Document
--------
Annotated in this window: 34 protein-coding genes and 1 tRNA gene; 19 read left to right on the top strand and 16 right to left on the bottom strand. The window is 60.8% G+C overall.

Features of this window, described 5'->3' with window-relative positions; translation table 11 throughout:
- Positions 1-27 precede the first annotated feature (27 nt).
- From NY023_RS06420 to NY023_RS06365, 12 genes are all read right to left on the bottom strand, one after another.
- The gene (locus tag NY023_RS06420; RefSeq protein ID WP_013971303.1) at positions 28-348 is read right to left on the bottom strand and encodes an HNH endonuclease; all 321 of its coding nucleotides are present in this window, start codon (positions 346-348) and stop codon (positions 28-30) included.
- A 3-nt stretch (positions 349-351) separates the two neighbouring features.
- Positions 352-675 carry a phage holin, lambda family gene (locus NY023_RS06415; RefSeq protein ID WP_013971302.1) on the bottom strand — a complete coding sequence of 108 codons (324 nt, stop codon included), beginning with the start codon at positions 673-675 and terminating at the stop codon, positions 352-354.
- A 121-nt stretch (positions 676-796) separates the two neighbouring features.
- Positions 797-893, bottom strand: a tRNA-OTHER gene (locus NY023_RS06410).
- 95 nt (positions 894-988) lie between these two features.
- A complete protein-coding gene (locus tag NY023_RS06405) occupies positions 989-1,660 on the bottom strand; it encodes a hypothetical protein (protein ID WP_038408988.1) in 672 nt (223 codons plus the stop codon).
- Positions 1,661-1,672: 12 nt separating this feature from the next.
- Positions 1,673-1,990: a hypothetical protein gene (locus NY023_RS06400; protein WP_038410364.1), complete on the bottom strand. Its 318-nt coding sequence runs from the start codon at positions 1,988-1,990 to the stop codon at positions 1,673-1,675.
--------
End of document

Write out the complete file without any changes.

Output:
Annotated in this window: 34 protein-coding genes and 1 tRNA gene; 19 read left to right on the top strand and 16 right to left on the bottom strand. The window is 60.8% G+C overall.

Features of this window, described 5'->3' with window-relative positions; translation table 11 throughout:
- Positions 1-27 precede the first annotated feature (27 nt).
- From NY023_RS06420 to NY023_RS06365, 12 genes are all read right to left on the bottom strand, one after another.
- The gene (locus tag NY023_RS06420; RefSeq protein ID WP_013971303.1) at positions 28-348 is read right to left on the bottom strand and encodes an HNH endonuclease; all 321 of its coding nucleotides are present in this window, start codon (positions 346-348) and stop codon (positions 28-30) included.
- A 3-nt stretch (positions 349-351) separates the two neighbouring features.
- Positions 352-675 carry a phage holin, lambda family gene (locus NY023_RS06415; RefSeq protein ID WP_013971302.1) on the bottom strand — a complete coding sequence of 108 codons (324 nt, stop codon included), beginning with the start codon at positions 673-675 and terminating at the stop codon, positions 352-354.
- A 121-nt stretch (positions 676-796) separates the two neighbouring features.
- Positions 797-893, bottom strand: a tRNA-OTHER gene (locus NY023_RS06410).
- 95 nt (positions 894-988) lie between these two features.
- A complete protein-coding gene (locus tag NY023_RS06405) occupies positions 989-1,660 on the bottom strand; it encodes a hypothetical protein (protein ID WP_038408988.1) in 672 nt (223 codons plus the stop codon).
- Positions 1,661-1,672: 12 nt separating this feature from the next.
- Positions 1,673-1,990: a hypothetical protein gene (locus NY023_RS06400; protein WP_038410364.1), complete on the bottom strand. Its 318-nt coding sequence runs from the start codon at positions 1,988-1,990 to the stop codon at positions 1,673-1,675.